MTU Annual – thank you Walter again – it was WD that highlighted that one, back in the day, people used to think that Power-Man #57 was the big book of early X-Men (add that to the above list, that thing is unknown these days!), I hunted down a few nice copies of that bad boy!!!

    Speaking of Power-Man, #54 used to be $3 a few years and then someone realised it was the first ‘Heroes For Hire’…there’s still great little books out there for readers who care about the characters!

    Perhaps the point is that 1st Appearances are safe & easy to invest in, which is why they’ve gone crazy over the past 2 years with all the new collectors coming into the hobby, it’s easy to look up wikipedia and see ‘ah, I need a X-men #129 for Emma Frost’…whilst books with other reasons (such as first work by a writer/artist) may suffer as their popularity fades?

  10. Spider-take heed! Chris Meli speaks the truth!! If you are prone to stabbing your books with ballpoint pens or slashing them with razor-blades, you’d better get them slabbed! I have all my really good books DOUBLE-SLABBED because I like to run around my basement with a German WW1 field artillery sword or 1864 dated musket with bayonet [ it’s about 7 feet long!!] & if I get too frisky WHO KNOWS what could happen to my books!??

    Gentlemen- let me please remind you one more time, that all of the LEGENDARY Pedigree collections that we fawn over- from Edgar Church to The Promise Collection- ALL SURVIVED FOR DECADES WITHOUT ANY FORM OF SLABBING !! Most of these books were not even bagged and yet, they they remain in pristine condition! This fetish for slabbing things is just another business venture designed to suck money away from the collector. Comic book collectors are not the only ones affected- card, coin & stamp AND Video game & VHS tape collectors have all been affected by the disease. Thank Heavens that I have not seen any slabbed pulps yet……

    Chris- thanks for reminding me how much my books have appreciated over the years. I cannot meaningfully collect comics any more at these prices, but I sure as HELL will benefit when I sell off my collection !! Rebel Yell !!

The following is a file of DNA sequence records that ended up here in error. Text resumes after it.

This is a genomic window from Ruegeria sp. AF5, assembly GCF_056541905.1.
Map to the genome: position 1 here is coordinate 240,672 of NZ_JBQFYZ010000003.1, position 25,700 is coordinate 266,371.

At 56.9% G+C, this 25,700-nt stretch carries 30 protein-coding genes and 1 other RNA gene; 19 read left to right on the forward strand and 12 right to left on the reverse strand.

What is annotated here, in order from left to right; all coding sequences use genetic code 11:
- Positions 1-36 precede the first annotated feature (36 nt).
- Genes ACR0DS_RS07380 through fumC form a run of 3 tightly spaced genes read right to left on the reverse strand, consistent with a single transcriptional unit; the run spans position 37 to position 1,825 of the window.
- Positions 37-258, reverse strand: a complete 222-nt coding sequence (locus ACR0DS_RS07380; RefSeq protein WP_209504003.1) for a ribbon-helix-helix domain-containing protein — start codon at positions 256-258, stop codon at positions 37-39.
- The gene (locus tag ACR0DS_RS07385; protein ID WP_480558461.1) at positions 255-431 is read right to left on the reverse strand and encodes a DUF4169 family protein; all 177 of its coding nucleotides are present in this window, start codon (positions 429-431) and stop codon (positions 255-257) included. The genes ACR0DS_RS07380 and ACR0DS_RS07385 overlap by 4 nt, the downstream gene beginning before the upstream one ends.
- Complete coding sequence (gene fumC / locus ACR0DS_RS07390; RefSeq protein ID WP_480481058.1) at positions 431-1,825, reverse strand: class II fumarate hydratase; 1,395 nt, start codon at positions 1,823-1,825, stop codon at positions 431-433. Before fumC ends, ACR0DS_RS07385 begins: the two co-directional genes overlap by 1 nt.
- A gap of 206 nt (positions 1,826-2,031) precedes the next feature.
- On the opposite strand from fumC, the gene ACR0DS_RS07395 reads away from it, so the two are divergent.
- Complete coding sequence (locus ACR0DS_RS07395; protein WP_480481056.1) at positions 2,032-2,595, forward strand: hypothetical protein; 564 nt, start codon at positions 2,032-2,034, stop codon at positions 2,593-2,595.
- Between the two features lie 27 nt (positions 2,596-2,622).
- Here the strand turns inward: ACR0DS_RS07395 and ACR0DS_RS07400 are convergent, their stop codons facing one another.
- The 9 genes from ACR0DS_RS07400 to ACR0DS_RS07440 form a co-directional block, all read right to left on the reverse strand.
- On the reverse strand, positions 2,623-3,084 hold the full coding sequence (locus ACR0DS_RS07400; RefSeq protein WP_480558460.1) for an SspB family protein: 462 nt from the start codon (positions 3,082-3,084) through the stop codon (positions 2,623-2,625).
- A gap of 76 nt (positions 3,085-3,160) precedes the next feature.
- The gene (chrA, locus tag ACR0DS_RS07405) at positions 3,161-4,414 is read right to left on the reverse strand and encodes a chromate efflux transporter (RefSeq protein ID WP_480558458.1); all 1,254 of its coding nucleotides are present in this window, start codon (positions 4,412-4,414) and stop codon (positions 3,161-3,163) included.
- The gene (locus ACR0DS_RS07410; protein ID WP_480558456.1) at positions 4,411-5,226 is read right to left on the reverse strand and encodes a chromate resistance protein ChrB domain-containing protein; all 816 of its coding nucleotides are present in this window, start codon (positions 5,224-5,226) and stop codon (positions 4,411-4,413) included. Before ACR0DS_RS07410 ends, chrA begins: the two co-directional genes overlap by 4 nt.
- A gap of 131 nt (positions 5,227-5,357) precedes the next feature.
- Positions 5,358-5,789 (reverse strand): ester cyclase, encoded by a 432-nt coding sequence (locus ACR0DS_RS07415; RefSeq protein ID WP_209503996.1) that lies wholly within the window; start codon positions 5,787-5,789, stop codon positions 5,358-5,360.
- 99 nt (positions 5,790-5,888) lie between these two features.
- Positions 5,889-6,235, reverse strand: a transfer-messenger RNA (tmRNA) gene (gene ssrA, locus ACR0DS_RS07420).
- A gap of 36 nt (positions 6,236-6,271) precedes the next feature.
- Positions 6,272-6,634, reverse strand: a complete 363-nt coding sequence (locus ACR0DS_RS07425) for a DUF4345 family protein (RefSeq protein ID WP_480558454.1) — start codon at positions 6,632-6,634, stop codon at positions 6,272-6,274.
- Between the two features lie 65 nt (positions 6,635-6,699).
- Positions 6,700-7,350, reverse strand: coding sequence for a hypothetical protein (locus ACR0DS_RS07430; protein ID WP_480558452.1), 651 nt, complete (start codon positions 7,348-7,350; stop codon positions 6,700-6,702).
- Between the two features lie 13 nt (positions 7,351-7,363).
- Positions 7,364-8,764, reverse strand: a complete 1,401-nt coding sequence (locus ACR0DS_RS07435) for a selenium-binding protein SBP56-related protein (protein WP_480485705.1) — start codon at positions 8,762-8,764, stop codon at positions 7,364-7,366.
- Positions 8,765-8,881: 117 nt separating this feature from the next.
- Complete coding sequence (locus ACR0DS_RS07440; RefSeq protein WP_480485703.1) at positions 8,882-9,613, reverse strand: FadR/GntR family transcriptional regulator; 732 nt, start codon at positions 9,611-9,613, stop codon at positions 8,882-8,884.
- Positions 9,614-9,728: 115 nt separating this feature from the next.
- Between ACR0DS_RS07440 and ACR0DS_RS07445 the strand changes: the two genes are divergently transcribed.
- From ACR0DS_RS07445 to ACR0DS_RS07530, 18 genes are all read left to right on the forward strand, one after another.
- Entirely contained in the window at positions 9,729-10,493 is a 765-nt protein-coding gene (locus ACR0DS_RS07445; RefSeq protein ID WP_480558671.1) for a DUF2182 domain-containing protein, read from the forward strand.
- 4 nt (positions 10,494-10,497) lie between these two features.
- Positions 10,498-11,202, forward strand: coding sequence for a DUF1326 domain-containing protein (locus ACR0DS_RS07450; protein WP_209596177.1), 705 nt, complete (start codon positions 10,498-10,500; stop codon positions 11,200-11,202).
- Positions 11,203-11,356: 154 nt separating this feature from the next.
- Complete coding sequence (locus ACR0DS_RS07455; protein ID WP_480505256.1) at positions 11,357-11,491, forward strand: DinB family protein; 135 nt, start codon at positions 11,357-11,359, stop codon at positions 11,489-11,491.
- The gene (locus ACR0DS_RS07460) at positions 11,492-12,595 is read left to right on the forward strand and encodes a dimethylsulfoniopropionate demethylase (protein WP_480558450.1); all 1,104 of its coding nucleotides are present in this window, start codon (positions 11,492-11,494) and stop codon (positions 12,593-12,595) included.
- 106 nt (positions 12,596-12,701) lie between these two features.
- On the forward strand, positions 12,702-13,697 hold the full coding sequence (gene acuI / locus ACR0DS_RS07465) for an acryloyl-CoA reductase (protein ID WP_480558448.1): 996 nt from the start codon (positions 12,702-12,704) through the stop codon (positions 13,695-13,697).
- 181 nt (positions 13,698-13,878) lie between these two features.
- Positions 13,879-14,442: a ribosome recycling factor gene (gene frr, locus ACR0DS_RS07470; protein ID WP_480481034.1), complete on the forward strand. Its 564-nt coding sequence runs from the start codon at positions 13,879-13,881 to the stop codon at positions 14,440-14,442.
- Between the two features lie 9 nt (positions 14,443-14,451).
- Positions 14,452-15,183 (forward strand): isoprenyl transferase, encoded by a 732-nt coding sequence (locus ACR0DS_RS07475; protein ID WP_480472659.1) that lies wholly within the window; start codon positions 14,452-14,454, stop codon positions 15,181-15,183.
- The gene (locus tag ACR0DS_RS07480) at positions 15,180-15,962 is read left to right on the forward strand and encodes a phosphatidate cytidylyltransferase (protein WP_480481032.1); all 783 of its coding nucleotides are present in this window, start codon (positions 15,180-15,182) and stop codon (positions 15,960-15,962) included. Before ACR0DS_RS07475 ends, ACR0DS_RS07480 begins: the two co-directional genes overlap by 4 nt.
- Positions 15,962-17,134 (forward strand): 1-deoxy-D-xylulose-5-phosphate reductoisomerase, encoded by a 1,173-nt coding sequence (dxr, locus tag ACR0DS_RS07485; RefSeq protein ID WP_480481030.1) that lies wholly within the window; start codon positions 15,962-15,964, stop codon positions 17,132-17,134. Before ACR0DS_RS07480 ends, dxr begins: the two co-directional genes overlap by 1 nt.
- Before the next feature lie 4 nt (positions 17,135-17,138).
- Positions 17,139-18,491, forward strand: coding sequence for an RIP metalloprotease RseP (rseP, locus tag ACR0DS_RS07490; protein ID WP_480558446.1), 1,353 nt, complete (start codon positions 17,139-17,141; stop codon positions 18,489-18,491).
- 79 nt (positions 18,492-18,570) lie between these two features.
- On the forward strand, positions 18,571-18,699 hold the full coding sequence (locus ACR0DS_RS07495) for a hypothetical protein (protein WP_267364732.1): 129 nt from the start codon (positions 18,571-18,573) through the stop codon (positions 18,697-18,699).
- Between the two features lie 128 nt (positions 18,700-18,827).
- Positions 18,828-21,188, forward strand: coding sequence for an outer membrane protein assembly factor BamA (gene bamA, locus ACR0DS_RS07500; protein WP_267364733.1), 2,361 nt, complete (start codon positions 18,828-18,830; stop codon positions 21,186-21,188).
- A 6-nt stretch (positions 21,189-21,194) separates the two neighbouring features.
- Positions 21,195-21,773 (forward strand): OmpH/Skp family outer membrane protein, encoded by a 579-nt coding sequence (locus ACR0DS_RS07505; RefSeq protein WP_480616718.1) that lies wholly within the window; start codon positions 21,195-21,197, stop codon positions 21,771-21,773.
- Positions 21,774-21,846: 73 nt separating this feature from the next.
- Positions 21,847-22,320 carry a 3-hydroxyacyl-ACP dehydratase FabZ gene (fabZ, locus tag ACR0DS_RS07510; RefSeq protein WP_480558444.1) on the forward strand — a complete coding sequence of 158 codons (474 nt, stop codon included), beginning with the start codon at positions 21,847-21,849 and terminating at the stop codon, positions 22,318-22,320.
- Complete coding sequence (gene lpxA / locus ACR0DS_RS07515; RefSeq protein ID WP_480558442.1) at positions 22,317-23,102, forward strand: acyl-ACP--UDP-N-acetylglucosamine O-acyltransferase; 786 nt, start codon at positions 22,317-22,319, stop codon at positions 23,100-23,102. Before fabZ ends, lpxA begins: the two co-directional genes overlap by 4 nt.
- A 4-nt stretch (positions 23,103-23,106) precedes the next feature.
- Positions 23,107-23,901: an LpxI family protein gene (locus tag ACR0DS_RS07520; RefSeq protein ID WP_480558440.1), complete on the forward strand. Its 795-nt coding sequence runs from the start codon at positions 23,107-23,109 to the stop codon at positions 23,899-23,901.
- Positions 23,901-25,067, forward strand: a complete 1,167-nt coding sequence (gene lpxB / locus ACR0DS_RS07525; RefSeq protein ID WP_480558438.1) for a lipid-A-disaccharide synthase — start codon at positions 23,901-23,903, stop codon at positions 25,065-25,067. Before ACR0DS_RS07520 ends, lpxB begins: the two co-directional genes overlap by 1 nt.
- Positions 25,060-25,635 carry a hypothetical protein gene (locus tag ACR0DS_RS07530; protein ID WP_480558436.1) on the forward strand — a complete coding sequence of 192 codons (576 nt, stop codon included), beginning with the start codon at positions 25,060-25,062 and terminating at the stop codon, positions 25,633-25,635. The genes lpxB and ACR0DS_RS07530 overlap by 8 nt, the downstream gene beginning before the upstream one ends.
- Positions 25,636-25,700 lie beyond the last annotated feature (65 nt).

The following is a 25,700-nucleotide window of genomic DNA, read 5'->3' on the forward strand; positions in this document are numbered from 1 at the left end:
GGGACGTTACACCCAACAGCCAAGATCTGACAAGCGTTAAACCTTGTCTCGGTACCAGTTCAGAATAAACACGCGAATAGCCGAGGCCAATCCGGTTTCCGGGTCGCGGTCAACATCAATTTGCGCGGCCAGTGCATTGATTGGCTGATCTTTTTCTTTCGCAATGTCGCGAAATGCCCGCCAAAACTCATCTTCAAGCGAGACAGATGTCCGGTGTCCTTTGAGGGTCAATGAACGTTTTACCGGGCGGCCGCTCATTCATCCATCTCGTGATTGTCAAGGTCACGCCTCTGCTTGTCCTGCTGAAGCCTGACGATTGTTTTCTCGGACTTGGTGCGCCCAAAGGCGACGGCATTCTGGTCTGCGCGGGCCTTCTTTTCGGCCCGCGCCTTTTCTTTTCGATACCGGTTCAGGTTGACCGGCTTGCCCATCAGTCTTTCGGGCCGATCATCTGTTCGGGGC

Re: Jumbo #98- great book- shame that you feel the need to slab it. If I win it from you, I will have to crack that slab open- what a wasted effort. I am surprised that some smart aleck has not yet invented a slab-opening device. It would make life easier for us, as now we have to use chisels or screw-drivers to crack those stupid things open. If somebody could invent a device that could open up the slabs CLEANLY, without leaving a mark or any evidence that the slab was opened, such that it could be resealed without a whisker of suspicion- this device could completely undermine this market & slabbing [ & investment!] could stop. Oh, I’m dreaming, I know- people are just too stupid to stop investing in comics! In the event of a crisis, CGC will just weld the slabs shut PERMANENTLY & nobody will ever be able to open these things!

    Take note- fake coins in fake holders have already infiltrated the coin market- from China, where else?? How long do you think it will be before some tomfoolery happens with the comic book world ?? Wasn’t the whole Jason Ewert micro-trimming operation discovered through a slabbed copy of Fantastic Four #3? Why didn’t CGC catch that?- what are you paying them to do??? To sleep on the job, obviously!